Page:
Published in Health Care

Modern medicine or major hassle? Lawmakers again consider easing doctor certification mandates

BY Sunday, June 11, 2017 08:00pm

What one Grand Rapids-area physician considers a form of “extortion,” others see as a necessary way to gauge how well doctors keep up with modern medicine.

In a contentious issue that in some cases pits doctors against one another, state lawmakers are again considering legislation that proponents argue would ease one of the burdens of practicing medicine in Michigan.

Two bills before the House Health Policy Committee would prohibit the state from requiring a doctor to maintain board certification to obtain a state medical license. It would also bar health insurers and HMOs from requiring the certification for a physician to receive reimbursement payments.

The main sponsor of the legislation, Rep. Edward Canfield, a Republican from Caro and an osteopathic family physician, argues that earning recertification from some medical boards has become a burdensome and costly process over the years.

Prior to 1990, doctors received lifetime specialty board certifications, Canfield said. Since then, organizations that grant board certification and recertification have constantly raised requirements. That started with the American Board of Internal Medicine, which decided in the 1990s it “should have a shelf life” and started issuing limited certifications, according to Canfield. More than 20 other specialty medical boards followed suit and required doctors to retake their boards every seven to 10 years. 

In testimony before the House Health Policy Committee, Canfield said studies “found no difference” in the quality of care delivered by doctors with an expiring board certification and those like him with a non-expiring certification.

“In medicine, we’re trained to follow the science,” Canfield said. “In this case, the science indicates that requiring doctors to take national board exams … has not been proven to improve patient care.”

According to Canfield, the recertification process promotes “extreme stress” and takes doctors out of their offices to study, where they’re away from patients who need care. He also criticized the cost of recertifying, which for primary care doctors can reach $20,000 over a decade or $40,000 for specialists. 

Canfield worries that requiring doctors to maintain board certification for their state license or to receive reimbursement from insurers worsens the doctor shortage in Michigan that’s projected to hit 4,500 physicians by 2020. He notes that Michigan already requires physicians to undergo 50 hours of annual continuing medical education to keep up with medical advances.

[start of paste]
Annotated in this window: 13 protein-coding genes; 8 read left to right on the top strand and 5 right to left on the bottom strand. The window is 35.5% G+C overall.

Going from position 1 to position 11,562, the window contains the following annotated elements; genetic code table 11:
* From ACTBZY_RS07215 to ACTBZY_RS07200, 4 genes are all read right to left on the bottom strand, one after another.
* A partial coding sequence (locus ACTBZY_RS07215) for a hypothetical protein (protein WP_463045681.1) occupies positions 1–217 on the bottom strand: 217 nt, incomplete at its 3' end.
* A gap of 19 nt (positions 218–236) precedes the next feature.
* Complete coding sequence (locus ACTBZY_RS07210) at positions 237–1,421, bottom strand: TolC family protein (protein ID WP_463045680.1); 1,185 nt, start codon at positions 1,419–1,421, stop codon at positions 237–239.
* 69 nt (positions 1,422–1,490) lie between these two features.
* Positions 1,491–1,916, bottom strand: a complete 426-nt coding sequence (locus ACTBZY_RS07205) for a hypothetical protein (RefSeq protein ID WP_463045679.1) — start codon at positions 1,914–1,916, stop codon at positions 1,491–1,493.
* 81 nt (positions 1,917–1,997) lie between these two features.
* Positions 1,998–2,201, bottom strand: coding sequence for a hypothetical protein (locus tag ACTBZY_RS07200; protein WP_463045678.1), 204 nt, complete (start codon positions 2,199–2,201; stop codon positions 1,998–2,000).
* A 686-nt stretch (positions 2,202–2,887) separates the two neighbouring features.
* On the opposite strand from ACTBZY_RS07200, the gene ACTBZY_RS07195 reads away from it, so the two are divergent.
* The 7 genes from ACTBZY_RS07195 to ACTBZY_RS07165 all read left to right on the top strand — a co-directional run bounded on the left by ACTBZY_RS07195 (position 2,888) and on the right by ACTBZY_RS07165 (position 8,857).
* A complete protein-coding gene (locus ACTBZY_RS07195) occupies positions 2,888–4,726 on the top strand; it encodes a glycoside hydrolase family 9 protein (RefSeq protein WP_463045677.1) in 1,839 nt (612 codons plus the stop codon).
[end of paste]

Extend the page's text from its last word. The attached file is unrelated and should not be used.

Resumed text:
“This isn’t about doctors,” Canfield said. “We in the Legislature need to keep good doctors working in Michigan. We need citizens seeing qualified physicians who are well trained and they do not need to take a national test to maintain a piece of paper that’s hanging on the wall.”


Opponents of the bill contend the issue isn’t quite that simple.

At a recent hearing on the legislation, physicians affiliated with a variety of medical boards opposed the legislation. They argue that third-party certification boards help to ensure that physicians keep up their skills and knowledge.

“Medicine is changing so rapidly. We believe that it is crucial that surgeons demonstrate that they are up to date in their specialty,” said Dr. Ronald Hirschel, a pediatric surgeon at the University of Michigan who has served on the American Board of Surgery.

Surgeons serve voluntarily to determine requirements for certification, Hirschel said. He conceded that the process “is flawed,” but “we’re trying to change it.”

“As anything, it was an experiment that is being changed, it’s being re-evaluated, and is being improved,” said Hirschel, who opposed HB 4135, which applies to health insurers and HMOs.

Dr. Larissa Traill, a board-certified emergency physician at University of Michigan-MidMichigan Health, contends that the maintenance of certification (MOC) provides a periodic, third-party assessment of a physician’s ability. While Michigan’s annual 50-hour requirement for continuing medical education (CME) “serves as an important role in facilitating learning, it is not an externally validated assessment of a physician’s knowledge,” said Traill, who also serves as president of the Michigan College of Emergency Physicians.